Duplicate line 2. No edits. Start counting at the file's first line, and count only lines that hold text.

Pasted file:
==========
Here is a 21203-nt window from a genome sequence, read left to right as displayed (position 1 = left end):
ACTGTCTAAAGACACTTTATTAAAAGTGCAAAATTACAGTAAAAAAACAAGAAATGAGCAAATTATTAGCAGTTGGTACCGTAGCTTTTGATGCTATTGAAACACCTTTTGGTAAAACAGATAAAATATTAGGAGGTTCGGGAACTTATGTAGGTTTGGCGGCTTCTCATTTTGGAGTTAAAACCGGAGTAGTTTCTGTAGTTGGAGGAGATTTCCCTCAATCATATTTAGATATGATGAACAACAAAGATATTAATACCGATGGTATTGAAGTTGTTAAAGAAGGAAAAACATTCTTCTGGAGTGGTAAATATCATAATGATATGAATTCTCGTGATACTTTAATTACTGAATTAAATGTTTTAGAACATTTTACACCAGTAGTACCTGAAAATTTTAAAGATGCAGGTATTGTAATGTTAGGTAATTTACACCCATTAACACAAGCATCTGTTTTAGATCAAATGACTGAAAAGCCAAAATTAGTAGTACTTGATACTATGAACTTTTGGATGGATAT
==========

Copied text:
ACTGTCTAAAGACACTTTATTAAAAGTGCAAAATTACAGTAAAAAAACAAGAAATGAGCAAATTATTAGCAGTTGGTACCGTAGCTTTTGATGCTATTGAAACACCTTTTGGTAAAACAGATAAAATATTAGGAGGTTCGGGAACTTATGTAGGTTTGGCGGCTTCTCATTTTGGAGTTAAAACCGGAGTAGTTTCTGTAGTTGGAGGAGATTTCCCTCAATCATATTTAGATATGATGAACAACAAAGATATTAATACCGATGGTATTGAAGTTGTTAAAGAAGGAAAAACATTCTTCTGGAGTGGTAAATATCATAATGATATGAATTCTCGTGATACTTTAATTACTGAATTAAATGTTTTAGAACATTTTACACCAGTAGTACCTGAAAATTTTAAAGATGCAGGTATTGTAATGTTAGGTAATTTACACCCATTAACACAAGCATCTGTTTTAGATCAAATGACTGAAAAGCCAAAATTAGTAGTACTTGATACTATGAACTTTTGGATGGATAT